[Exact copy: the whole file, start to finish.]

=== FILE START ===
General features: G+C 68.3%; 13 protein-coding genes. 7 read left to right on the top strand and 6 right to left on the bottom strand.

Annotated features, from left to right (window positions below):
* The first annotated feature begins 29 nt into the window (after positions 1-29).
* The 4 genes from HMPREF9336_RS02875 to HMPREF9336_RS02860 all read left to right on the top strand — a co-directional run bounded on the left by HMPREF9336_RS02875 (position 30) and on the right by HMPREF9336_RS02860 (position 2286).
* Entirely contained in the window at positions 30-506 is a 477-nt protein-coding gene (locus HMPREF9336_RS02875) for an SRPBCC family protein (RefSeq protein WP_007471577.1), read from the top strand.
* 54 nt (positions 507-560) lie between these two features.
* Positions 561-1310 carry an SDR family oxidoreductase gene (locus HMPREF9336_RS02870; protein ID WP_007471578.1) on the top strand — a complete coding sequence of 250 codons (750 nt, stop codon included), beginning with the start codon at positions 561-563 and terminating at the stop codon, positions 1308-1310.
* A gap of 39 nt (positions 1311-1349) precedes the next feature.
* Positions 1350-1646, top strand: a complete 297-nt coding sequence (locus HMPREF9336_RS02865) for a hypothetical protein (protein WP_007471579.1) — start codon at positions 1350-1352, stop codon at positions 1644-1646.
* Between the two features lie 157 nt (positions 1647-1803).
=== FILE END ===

General features: G+C 68.3%; 13 protein-coding genes. 7 read left to right on the top strand and 6 right to left on the bottom strand.

Annotated features, from left to right (window positions below):
* The first annotated feature begins 29 nt into the window (after positions 1-29).
* The 4 genes from HMPREF9336_RS02875 to HMPREF9336_RS02860 all read left to right on the top strand — a co-directional run bounded on the left by HMPREF9336_RS02875 (position 30) and on the right by HMPREF9336_RS02860 (position 2286).
* Entirely contained in the window at positions 30-506 is a 477-nt protein-coding gene (locus HMPREF9336_RS02875) for an SRPBCC family protein (RefSeq protein WP_007471577.1), read from the top strand.
* 54 nt (positions 507-560) lie between these two features.
* Positions 561-1310 carry an SDR family oxidoreductase gene (locus HMPREF9336_RS02870; protein ID WP_007471578.1) on the top strand — a complete coding sequence of 250 codons (750 nt, stop codon included), beginning with the start codon at positions 561-563 and terminating at the stop codon, positions 1308-1310.
* A gap of 39 nt (positions 1311-1349) precedes the next feature.
* Positions 1350-1646, top strand: a complete 297-nt coding sequence (locus HMPREF9336_RS02865) for a hypothetical protein (protein WP_007471579.1) — start codon at positions 1350-1352, stop codon at positions 1644-1646.
* Between the two features lie 157 nt (positions 1647-1803).